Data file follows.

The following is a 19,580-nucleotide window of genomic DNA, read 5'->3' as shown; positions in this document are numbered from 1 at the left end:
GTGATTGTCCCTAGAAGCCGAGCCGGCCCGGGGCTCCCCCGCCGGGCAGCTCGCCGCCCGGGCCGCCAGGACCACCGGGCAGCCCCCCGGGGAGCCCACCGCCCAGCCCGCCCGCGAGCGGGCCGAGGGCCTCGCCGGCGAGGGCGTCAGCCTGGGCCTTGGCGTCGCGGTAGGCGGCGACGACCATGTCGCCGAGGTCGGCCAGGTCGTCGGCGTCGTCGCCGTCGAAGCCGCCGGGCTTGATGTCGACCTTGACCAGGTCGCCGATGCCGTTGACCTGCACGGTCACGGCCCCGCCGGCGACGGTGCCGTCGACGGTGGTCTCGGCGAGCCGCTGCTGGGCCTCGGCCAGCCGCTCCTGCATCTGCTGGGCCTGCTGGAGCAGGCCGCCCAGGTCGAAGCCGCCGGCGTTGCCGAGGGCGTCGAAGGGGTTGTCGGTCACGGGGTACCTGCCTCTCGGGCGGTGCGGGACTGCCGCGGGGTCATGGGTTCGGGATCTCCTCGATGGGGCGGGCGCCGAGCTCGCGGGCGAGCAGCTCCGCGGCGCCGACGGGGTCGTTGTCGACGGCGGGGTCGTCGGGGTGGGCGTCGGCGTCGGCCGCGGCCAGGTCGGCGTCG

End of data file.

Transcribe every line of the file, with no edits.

The following is a 19,580-nucleotide window of genomic DNA, read 5'->3' as shown; positions in this document are numbered from 1 at the left end:
GTGATTGTCCCTAGAAGCCGAGCCGGCCCGGGGCTCCCCCGCCGGGCAGCTCGCCGCCCGGGCCGCCAGGACCACCGGGCAGCCCCCCGGGGAGCCCACCGCCCAGCCCGCCCGCGAGCGGGCCGAGGGCCTCGCCGGCGAGGGCGTCAGCCTGGGCCTTGGCGTCGCGGTAGGCGGCGACGACCATGTCGCCGAGGTCGGCCAGGTCGTCGGCGTCGTCGCCGTCGAAGCCGCCGGGCTTGATGTCGACCTTGACCAGGTCGCCGATGCCGTTGACCTGCACGGTCACGGCCCCGCCGGCGACGGTGCCGTCGACGGTGGTCTCGGCGAGCCGCTGCTGGGCCTCGGCCAGCCGCTCCTGCATCTGCTGGGCCTGCTGGAGCAGGCCGCCCAGGTCGAAGCCGCCGGCGTTGCCGAGGGCGTCGAAGGGGTTGTCGGTCACGGGGTACCTGCCTCTCGGGCGGTGCGGGACTGCCGCGGGGTCATGGGTTCGGGATCTCCTCGATGGGGCGGGCGCCGAGCTCGCGGGCGAGCAGCTCCGCGGCGCCGACGGGGTCGTTGTCGACGGCGGGGTCGTCGGGGTGGGCGTCGGCGTCGGCCGCGGCCAGGTCGGCGTCG